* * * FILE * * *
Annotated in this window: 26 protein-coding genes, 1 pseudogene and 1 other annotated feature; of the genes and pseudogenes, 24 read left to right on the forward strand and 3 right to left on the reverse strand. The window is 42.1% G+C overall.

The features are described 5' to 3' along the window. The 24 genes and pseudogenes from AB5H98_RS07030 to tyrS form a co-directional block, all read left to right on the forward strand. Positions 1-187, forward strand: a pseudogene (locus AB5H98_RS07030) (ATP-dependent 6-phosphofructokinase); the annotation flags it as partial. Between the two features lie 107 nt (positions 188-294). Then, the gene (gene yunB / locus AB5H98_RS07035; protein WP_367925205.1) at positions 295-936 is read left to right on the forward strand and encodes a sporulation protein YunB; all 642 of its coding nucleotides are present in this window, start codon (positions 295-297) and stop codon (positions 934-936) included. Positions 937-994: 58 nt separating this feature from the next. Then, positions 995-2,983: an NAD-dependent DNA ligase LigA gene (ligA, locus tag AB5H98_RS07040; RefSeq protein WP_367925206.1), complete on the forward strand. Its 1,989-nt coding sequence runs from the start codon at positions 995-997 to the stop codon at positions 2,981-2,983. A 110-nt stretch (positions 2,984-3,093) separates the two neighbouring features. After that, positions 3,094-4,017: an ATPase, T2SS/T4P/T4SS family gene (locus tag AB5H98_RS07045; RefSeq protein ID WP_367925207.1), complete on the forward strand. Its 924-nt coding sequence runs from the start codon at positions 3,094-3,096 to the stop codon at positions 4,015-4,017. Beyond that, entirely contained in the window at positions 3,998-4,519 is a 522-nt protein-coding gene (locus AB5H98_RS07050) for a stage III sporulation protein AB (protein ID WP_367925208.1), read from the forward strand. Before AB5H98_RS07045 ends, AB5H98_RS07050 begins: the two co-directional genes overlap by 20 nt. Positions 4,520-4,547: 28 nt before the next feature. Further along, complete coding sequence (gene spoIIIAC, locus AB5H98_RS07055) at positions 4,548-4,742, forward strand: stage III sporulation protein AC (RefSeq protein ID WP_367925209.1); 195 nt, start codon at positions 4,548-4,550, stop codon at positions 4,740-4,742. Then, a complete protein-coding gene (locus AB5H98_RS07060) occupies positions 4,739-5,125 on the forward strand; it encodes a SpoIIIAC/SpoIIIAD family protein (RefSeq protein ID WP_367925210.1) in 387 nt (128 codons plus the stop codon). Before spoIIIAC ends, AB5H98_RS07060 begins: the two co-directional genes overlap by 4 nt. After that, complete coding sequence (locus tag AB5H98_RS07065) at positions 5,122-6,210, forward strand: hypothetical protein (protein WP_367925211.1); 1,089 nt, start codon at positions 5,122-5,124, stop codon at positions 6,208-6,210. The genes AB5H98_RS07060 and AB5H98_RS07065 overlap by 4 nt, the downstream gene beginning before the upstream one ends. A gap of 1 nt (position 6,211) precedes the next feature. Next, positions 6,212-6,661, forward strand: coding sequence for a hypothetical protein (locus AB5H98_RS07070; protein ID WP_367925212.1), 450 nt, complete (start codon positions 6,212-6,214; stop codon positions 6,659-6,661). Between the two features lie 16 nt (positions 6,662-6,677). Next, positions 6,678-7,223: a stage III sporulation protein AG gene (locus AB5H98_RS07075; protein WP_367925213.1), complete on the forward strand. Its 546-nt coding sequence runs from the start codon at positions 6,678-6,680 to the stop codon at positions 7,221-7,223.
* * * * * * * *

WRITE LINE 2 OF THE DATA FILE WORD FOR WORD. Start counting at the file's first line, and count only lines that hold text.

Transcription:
The features are described 5' to 3' along the window. The 24 genes and pseudogenes from AB5H98_RS07030 to tyrS form a co-directional block, all read left to right on the forward strand. Positions 1-187, forward strand: a pseudogene (locus AB5H98_RS07030) (ATP-dependent 6-phosphofructokinase); the annotation flags it as partial. Between the two features lie 107 nt (positions 188-294). Then, the gene (gene yunB / locus AB5H98_RS07035; protein WP_367925205.1) at positions 295-936 is read left to right on the forward strand and encodes a sporulation protein YunB; all 642 of its coding nucleotides are present in this window, start codon (positions 295-297) and stop codon (positions 934-936) included. Positions 937-994: 58 nt separating this feature from the next. Then, positions 995-2,983: an NAD-dependent DNA ligase LigA gene (ligA, locus tag AB5H98_RS07040; RefSeq protein WP_367925206.1), complete on the forward strand. Its 1,989-nt coding sequence runs from the start codon at positions 995-997 to the stop codon at positions 2,981-2,983. A 110-nt stretch (positions 2,984-3,093) separates the two neighbouring features. After that, positions 3,094-4,017: an ATPase, T2SS/T4P/T4SS family gene (locus tag AB5H98_RS07045; RefSeq protein ID WP_367925207.1), complete on the forward strand. Its 924-nt coding sequence runs from the start codon at positions 3,094-3,096 to the stop codon at positions 4,015-4,017. Beyond that, entirely contained in the window at positions 3,998-4,519 is a 522-nt protein-coding gene (locus AB5H98_RS07050) for a stage III sporulation protein AB (protein ID WP_367925208.1), read from the forward strand. Before AB5H98_RS07045 ends, AB5H98_RS07050 begins: the two co-directional genes overlap by 20 nt. Positions 4,520-4,547: 28 nt before the next feature. Further along, complete coding sequence (gene spoIIIAC, locus AB5H98_RS07055) at positions 4,548-4,742, forward strand: stage III sporulation protein AC (RefSeq protein ID WP_367925209.1); 195 nt, start codon at positions 4,548-4,550, stop codon at positions 4,740-4,742. Then, a complete protein-coding gene (locus AB5H98_RS07060) occupies positions 4,739-5,125 on the forward strand; it encodes a SpoIIIAC/SpoIIIAD family protein (RefSeq protein ID WP_367925210.1) in 387 nt (128 codons plus the stop codon). Before spoIIIAC ends, AB5H98_RS07060 begins: the two co-directional genes overlap by 4 nt. After that, complete coding sequence (locus tag AB5H98_RS07065) at positions 5,122-6,210, forward strand: hypothetical protein (protein WP_367925211.1); 1,089 nt, start codon at positions 5,122-5,124, stop codon at positions 6,208-6,210. The genes AB5H98_RS07060 and AB5H98_RS07065 overlap by 4 nt, the downstream gene beginning before the upstream one ends. A gap of 1 nt (position 6,211) precedes the next feature. Next, positions 6,212-6,661, forward strand: coding sequence for a hypothetical protein (locus AB5H98_RS07070; protein ID WP_367925212.1), 450 nt, complete (start codon positions 6,212-6,214; stop codon positions 6,659-6,661). Between the two features lie 16 nt (positions 6,662-6,677). Next, positions 6,678-7,223: a stage III sporulation protein AG gene (locus AB5H98_RS07075; protein WP_367925213.1), complete on the forward strand. Its 546-nt coding sequence runs from the start codon at positions 6,678-6,680 to the stop codon at positions 7,221-7,223.